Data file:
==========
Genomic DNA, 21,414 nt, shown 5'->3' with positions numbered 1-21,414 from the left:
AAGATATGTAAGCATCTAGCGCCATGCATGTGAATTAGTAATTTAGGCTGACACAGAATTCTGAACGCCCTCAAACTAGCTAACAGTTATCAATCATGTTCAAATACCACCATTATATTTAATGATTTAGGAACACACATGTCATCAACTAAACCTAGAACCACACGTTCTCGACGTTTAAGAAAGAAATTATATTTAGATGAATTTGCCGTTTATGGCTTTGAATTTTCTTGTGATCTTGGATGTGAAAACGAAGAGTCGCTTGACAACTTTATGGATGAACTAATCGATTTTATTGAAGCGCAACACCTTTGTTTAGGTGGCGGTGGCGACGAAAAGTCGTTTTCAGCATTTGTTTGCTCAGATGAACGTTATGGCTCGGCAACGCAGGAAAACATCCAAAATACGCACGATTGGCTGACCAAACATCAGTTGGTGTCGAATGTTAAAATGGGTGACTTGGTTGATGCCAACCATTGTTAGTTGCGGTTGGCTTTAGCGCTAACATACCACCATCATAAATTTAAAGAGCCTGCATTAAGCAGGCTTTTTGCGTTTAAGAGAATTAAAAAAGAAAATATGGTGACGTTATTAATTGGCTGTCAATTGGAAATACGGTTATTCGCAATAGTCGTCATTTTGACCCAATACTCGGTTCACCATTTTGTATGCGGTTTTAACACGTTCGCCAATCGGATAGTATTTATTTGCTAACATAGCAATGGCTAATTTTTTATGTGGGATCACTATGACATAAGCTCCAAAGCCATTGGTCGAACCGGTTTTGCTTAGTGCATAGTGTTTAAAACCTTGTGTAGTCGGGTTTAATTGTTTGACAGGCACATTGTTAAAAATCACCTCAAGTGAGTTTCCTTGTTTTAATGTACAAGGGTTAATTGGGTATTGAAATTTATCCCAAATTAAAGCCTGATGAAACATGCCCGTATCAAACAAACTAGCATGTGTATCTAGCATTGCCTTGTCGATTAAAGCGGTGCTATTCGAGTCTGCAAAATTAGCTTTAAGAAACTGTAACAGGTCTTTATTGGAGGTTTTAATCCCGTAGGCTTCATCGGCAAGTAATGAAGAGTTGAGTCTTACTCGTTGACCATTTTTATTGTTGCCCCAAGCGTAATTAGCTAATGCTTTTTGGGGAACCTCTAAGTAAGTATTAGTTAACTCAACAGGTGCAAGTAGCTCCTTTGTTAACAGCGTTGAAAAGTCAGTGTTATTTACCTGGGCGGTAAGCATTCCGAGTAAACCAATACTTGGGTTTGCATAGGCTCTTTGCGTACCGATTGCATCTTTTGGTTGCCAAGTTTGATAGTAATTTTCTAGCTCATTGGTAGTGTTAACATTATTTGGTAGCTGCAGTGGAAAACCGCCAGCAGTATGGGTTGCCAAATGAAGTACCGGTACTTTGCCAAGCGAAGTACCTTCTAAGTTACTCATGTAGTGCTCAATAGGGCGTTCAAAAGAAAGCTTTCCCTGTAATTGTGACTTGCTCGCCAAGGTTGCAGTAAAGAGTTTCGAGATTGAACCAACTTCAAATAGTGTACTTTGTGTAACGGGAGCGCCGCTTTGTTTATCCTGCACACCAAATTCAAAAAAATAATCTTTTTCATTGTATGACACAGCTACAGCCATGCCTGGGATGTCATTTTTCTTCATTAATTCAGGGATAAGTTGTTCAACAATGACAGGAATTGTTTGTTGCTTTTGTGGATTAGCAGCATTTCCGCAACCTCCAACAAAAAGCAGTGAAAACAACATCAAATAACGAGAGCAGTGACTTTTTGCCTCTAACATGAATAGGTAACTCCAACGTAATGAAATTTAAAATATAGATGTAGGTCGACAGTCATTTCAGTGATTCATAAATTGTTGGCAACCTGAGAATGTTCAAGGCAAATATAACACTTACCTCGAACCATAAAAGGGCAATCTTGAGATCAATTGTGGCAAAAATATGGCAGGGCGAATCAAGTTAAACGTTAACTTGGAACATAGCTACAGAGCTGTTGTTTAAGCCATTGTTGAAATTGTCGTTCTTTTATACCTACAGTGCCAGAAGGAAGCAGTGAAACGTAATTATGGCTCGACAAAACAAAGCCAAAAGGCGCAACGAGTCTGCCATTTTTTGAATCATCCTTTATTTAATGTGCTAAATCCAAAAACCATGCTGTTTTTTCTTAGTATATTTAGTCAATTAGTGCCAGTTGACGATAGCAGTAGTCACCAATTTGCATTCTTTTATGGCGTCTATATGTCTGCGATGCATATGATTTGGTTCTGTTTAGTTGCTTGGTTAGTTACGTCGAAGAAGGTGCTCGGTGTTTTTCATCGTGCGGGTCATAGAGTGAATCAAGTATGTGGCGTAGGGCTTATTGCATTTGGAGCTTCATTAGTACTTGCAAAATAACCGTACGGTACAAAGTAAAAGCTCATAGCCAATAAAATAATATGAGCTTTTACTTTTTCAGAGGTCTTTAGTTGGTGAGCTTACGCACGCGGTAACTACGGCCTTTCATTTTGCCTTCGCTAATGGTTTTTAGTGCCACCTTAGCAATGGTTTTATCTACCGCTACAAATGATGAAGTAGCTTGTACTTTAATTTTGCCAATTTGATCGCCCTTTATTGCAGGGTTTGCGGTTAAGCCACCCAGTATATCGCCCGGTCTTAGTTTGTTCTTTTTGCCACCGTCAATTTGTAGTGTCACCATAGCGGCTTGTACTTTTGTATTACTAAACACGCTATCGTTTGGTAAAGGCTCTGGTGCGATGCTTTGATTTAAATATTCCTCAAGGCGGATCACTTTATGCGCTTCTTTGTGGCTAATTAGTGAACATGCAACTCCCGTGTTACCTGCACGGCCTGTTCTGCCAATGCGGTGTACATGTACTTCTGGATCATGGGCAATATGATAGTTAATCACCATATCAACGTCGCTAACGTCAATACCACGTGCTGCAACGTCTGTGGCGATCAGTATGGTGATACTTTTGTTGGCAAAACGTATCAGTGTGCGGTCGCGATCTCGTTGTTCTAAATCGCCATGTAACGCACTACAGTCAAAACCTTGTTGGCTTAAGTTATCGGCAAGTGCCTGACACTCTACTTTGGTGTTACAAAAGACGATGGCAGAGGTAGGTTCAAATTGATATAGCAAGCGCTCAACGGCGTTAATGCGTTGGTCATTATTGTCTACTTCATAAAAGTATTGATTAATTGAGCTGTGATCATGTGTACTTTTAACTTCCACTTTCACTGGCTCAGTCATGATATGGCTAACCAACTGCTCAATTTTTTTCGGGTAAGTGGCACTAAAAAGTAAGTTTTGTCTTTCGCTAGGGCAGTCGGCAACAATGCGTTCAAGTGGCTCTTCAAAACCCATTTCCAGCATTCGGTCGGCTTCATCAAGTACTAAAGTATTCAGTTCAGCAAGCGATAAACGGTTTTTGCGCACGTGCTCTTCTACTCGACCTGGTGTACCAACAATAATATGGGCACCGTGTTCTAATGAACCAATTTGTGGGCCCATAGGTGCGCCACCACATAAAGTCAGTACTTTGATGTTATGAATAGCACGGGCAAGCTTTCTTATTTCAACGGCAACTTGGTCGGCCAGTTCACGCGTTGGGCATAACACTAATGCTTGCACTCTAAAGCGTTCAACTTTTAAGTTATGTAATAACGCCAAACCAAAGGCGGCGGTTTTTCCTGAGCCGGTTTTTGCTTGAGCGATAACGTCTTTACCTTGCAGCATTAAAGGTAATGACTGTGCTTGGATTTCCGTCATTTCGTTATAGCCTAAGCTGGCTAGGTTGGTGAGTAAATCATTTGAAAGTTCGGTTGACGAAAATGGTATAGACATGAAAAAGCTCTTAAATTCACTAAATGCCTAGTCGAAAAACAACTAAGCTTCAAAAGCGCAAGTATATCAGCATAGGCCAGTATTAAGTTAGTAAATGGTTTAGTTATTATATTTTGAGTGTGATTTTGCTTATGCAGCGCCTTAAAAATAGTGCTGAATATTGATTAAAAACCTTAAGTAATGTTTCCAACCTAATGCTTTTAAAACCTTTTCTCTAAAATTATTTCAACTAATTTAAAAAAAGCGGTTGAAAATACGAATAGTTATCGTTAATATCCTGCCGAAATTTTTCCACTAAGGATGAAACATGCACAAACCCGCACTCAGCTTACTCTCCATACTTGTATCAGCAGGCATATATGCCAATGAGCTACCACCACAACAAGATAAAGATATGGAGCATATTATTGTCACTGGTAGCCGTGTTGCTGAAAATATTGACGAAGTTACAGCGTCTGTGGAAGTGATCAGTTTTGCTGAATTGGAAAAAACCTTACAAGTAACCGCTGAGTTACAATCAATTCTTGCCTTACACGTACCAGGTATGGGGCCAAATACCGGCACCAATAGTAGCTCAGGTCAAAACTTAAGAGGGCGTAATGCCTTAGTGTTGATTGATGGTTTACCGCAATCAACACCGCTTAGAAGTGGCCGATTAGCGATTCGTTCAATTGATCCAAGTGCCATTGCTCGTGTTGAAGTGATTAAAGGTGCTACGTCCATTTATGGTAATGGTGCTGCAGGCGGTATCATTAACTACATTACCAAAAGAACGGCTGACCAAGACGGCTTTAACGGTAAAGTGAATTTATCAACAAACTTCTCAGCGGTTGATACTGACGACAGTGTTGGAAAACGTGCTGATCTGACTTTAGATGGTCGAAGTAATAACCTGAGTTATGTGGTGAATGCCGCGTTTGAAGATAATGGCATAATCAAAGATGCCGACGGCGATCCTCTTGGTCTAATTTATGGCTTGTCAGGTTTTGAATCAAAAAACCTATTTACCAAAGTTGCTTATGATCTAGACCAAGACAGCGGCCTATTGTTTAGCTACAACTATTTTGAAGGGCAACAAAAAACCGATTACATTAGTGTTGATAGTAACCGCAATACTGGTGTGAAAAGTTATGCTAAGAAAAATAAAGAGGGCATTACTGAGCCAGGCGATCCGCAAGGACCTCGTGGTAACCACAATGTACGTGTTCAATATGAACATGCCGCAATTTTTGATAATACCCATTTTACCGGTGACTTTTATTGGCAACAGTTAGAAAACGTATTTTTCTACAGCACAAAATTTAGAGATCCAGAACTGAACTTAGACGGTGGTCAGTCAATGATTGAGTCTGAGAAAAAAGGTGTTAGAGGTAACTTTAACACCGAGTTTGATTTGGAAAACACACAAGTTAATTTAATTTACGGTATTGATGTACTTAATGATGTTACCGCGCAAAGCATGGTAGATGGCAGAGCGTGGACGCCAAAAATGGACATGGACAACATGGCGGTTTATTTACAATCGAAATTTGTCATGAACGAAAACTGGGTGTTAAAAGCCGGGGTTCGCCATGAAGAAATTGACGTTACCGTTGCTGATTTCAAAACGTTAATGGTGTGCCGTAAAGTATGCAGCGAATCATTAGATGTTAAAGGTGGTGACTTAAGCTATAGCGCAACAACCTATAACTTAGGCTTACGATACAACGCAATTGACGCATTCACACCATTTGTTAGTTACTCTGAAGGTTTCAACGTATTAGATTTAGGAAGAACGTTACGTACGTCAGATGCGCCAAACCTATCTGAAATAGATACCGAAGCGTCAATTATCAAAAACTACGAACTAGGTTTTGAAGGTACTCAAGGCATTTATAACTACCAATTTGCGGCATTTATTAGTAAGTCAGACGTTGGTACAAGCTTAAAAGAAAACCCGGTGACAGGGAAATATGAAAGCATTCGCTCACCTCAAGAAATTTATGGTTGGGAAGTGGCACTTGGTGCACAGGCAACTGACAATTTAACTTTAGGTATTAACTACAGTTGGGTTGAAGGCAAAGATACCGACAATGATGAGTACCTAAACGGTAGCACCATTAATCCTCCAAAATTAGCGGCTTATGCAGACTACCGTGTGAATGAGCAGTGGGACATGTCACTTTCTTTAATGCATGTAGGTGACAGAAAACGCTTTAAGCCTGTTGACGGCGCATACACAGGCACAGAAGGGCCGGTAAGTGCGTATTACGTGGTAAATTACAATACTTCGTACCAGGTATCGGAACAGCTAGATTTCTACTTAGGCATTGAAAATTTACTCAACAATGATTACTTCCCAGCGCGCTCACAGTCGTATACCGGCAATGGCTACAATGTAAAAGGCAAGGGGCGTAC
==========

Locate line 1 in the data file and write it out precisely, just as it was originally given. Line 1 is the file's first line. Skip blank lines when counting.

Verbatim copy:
Genomic DNA, 21,414 nt, shown 5'->3' with positions numbered 1-21,414 from the left: